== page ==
SOAP (Li et al, 2008)
  • 2 mismatches or 1-3bp continuous gap
  • Errors accumulate during the sequencing process
  • Much higher number of sequencing errors at the
    3-end (sometimes make the reads unalignable to
    the reference genome)
  • Iteratively trim several basepairs at the 3-end
    and redo the alignment
  • Improve sensitivity

23
Mapping Methods Indexing the Oligonucleotide
Reads
  • ELAND (Cox, unpublished)
  • Efficient Large-Scale Alignment of Nucleotide
    Databases (Solexa Ltd.)
  • SeqMap (Jiang, 2008)
  • Mapping massive amount of oligonucleotides to
    the genome
  • RMAP (Smith, 2008)
  • Using quality scores and longer reads improves
    accuracy of Solexa read mapping
  • MAQ (Li, 2008)
  • Mapping short DNA sequencing reads and calling
    variants using mapping quality scores

24
Mapping Algorithm (2 mismatches)
GATGCATTGCTATGCCTCCCAGTCCGCAACTTCACG
25
Mapping Algorithm (2 mismatches)
  • Partition reads into 4 seeds A,B,C,D
  • At least 2 seed must map with no mismatches
  • Scan genome to identify locations where the seeds
    match exactly
  • 6 possible combinations of the seeds to search
  • AB, CD, AC, BD, AD, BC
  • 6 scans to find all candidates
  • Do approximate matching around the
    exactly-matching seeds.
  • Determine all targets for the reads
  • Ins/del can be incorporated
  • The reads are indexed and hashed before scanning
    genome
  • Bit operations are used to accelerate mapping
  • Each nt encoded into 2-bits

26
ELAND (Cox, unpublished)
  • Commercial sequence mapping program comes with
    Solexa machine
  • Allow at most 2 mismatches
  • Map sequences up to 32 nt in length
  • All sequences have to be same length

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29
RMAP (Smith et al, 2008)
  • Improve mapping accuracy
  • Possible sequencing errors at 3-ends of longer
    reads
  • Base-call quality scores
  • Use of base-call quality scores
  • Quality cutoff
  • High quality positions are checked for mismatces
  • Low quality positions always induce a match
  • Quality control step eliminates reads with too
    many low quality positions
  • Allow any number of mismatches

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32
Bioinformatics Challenges
  • Rapid mapping of these short sequence reads to
    the reference genome
  • Visualize mapping results
  • Thousand of enriched regions
  • Peak analysis
  • Peak detection
  • Finding exact binding sites
  • Compare results of different experiments
  • Normalization
  • Statistical tests

33
Visualization
  • BED files are build to summarize mapping results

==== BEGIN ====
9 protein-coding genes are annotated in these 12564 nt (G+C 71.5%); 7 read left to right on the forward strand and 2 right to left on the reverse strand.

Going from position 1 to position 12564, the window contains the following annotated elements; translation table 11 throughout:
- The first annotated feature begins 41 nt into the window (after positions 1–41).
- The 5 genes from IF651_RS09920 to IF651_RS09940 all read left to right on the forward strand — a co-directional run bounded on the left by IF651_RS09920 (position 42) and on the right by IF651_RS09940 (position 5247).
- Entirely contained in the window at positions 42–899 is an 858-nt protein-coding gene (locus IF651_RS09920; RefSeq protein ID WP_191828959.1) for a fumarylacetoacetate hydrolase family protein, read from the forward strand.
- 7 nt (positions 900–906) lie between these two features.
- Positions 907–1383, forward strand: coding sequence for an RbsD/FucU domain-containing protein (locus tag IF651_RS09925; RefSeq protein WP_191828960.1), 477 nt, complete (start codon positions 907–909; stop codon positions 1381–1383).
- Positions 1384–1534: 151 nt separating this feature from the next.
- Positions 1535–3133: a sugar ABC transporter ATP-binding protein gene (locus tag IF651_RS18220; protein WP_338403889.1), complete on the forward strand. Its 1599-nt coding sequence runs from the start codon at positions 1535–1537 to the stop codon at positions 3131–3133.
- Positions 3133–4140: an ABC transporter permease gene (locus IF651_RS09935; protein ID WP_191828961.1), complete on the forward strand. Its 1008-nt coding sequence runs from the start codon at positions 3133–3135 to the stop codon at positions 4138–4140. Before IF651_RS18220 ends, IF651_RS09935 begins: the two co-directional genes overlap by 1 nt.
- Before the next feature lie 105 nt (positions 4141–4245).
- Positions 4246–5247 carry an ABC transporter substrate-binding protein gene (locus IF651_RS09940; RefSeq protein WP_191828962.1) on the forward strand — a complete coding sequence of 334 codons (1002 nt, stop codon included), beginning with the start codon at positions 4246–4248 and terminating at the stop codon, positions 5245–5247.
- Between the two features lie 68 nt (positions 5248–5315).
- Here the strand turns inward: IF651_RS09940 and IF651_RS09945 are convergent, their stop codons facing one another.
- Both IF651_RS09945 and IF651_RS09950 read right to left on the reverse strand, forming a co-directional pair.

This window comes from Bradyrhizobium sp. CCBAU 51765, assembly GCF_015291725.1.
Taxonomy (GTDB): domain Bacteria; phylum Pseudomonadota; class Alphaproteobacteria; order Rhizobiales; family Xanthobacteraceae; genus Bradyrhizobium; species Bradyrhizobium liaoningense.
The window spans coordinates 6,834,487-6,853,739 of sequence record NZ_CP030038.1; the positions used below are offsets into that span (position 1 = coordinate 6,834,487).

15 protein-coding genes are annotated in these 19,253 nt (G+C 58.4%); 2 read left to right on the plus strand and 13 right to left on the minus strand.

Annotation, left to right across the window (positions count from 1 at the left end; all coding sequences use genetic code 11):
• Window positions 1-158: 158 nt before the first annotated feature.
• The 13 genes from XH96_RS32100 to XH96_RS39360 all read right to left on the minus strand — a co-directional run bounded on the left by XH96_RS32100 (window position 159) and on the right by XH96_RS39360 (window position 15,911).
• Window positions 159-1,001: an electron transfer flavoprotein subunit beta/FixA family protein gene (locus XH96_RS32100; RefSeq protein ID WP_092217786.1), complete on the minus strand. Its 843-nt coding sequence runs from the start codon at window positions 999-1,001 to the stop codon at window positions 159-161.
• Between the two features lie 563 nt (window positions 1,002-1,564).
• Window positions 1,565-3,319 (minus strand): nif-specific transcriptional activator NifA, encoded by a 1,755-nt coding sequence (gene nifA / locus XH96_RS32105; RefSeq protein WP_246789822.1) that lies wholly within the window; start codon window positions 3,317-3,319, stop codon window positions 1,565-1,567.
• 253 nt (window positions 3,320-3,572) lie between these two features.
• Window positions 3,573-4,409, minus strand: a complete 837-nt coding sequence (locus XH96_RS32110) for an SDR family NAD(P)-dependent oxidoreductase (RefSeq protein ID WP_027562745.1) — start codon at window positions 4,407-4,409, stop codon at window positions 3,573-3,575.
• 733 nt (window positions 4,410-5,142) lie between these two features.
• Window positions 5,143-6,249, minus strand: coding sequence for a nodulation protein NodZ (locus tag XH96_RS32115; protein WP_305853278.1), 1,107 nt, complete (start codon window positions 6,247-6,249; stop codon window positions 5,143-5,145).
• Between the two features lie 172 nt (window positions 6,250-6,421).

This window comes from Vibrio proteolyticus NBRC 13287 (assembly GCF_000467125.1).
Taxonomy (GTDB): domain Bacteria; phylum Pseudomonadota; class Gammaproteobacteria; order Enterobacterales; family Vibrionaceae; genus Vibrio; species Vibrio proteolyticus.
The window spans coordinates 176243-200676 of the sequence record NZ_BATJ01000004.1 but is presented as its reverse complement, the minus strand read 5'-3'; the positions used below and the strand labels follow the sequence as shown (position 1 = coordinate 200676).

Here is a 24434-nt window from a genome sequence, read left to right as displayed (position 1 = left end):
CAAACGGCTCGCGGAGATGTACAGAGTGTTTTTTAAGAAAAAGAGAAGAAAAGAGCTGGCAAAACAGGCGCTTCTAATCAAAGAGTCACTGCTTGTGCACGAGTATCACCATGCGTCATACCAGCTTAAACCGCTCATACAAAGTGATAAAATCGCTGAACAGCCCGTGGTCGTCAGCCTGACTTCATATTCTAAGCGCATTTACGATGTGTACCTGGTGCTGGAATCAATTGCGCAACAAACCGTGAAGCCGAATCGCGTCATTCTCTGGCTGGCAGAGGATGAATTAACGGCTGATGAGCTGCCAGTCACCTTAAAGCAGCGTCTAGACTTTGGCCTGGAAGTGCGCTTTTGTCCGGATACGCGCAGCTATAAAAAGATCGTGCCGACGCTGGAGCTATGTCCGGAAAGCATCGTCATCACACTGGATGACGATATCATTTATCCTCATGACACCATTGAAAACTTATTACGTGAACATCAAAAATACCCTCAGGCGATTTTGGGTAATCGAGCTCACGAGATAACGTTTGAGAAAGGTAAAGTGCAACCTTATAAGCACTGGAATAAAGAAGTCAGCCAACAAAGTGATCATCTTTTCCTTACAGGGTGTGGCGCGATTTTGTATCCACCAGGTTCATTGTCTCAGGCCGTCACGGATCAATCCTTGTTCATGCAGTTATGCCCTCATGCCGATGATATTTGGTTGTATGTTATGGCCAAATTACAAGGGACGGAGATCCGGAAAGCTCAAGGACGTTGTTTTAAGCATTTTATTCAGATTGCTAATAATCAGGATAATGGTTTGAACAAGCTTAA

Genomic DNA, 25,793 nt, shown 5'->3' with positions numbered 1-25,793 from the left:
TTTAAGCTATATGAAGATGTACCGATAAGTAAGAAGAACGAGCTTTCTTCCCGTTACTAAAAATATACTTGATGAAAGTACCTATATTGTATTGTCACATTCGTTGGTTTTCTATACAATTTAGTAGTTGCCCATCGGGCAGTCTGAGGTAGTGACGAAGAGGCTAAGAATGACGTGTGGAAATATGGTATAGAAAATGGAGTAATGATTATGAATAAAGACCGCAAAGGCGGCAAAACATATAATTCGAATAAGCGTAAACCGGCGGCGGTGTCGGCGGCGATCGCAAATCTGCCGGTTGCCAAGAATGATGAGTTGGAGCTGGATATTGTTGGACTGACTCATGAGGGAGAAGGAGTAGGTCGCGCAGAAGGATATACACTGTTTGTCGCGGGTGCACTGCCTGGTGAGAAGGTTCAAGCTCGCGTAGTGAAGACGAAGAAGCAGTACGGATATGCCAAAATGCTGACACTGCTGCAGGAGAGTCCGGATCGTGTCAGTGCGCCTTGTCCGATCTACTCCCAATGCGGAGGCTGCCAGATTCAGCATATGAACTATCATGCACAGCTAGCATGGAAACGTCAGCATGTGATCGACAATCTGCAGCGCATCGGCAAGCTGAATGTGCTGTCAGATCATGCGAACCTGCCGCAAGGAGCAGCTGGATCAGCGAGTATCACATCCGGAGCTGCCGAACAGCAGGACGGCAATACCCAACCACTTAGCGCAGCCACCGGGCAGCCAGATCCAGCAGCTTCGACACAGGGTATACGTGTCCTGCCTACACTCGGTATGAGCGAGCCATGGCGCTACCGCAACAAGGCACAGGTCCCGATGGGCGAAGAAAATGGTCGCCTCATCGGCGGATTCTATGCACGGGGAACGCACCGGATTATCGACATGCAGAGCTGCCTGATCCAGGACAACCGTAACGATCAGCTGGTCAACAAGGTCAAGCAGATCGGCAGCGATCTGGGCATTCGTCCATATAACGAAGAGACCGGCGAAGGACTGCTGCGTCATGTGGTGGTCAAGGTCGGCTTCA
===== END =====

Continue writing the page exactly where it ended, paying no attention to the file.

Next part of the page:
• BED files can be easily visualized in Genome
    Browser
  • http//genome.ucsc.edu

34
Visualization Genome Browser
Robertson, G. et al. Nat. Methods 4, 651-657
(2007)
35
Visualization Custom
300 kb region from mouse ES cells
Mikkelsen,T.S. et al. Nature 448, 553-562 (2007)
36
Visualization
Huang, 2008 (unpublished)
37
Huang, 2008 (unpublished)
38
Bioinformatics Challenges
  • Rapid mapping of these short sequence reads to
    the reference genome
  • Visualize mapping results
  • Thousand of enriched regions
  • Peak analysis
  • Peak detection
  • Finding exact binding sites
  • Compare results of different experiments
  • Normalization
  • Statistical tests

39
Peak Analysis
  • Peak Detection
  • ChIP-Peak Analysis Module (Swiss Institute of
    Bioinformatics)
  • ChIPSeq Peak Finder (Wold Lab, Caltech)

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42
Peak Analysis
  • Finding Exact Binding Site
  • Determining the exact binding sites from short
    reads generated from ChIP-Seq experiments
  • SISSRs (Site Identification from Short Sequence
    Reads) (Jothi 2008)
  • MACS (Model-based Analysis of ChIP-Seq) (Zhang et
    al, 2008)

43
Bioinformatics Challenges
  • Rapid mapping of these short sequence reads to
    the reference genome
  • Visualize mapping results
  • Thousand of enriched regions
  • Peak analysis
  • Peak detection
  • Finding exact binding sites
  • Compare results of different experiments
  • Normalization
  • Statistical tests

44
Compare Samples
Huang, 2008 (unpublished)
45
Compare Samples
  • Fold change
  • HPeak An HMM-based algorithm for defining
    read-enriched regions from massive parallel
    sequencing data
  • Xu et al, 2008
  • Advanced statistics

46
QUESTIONS?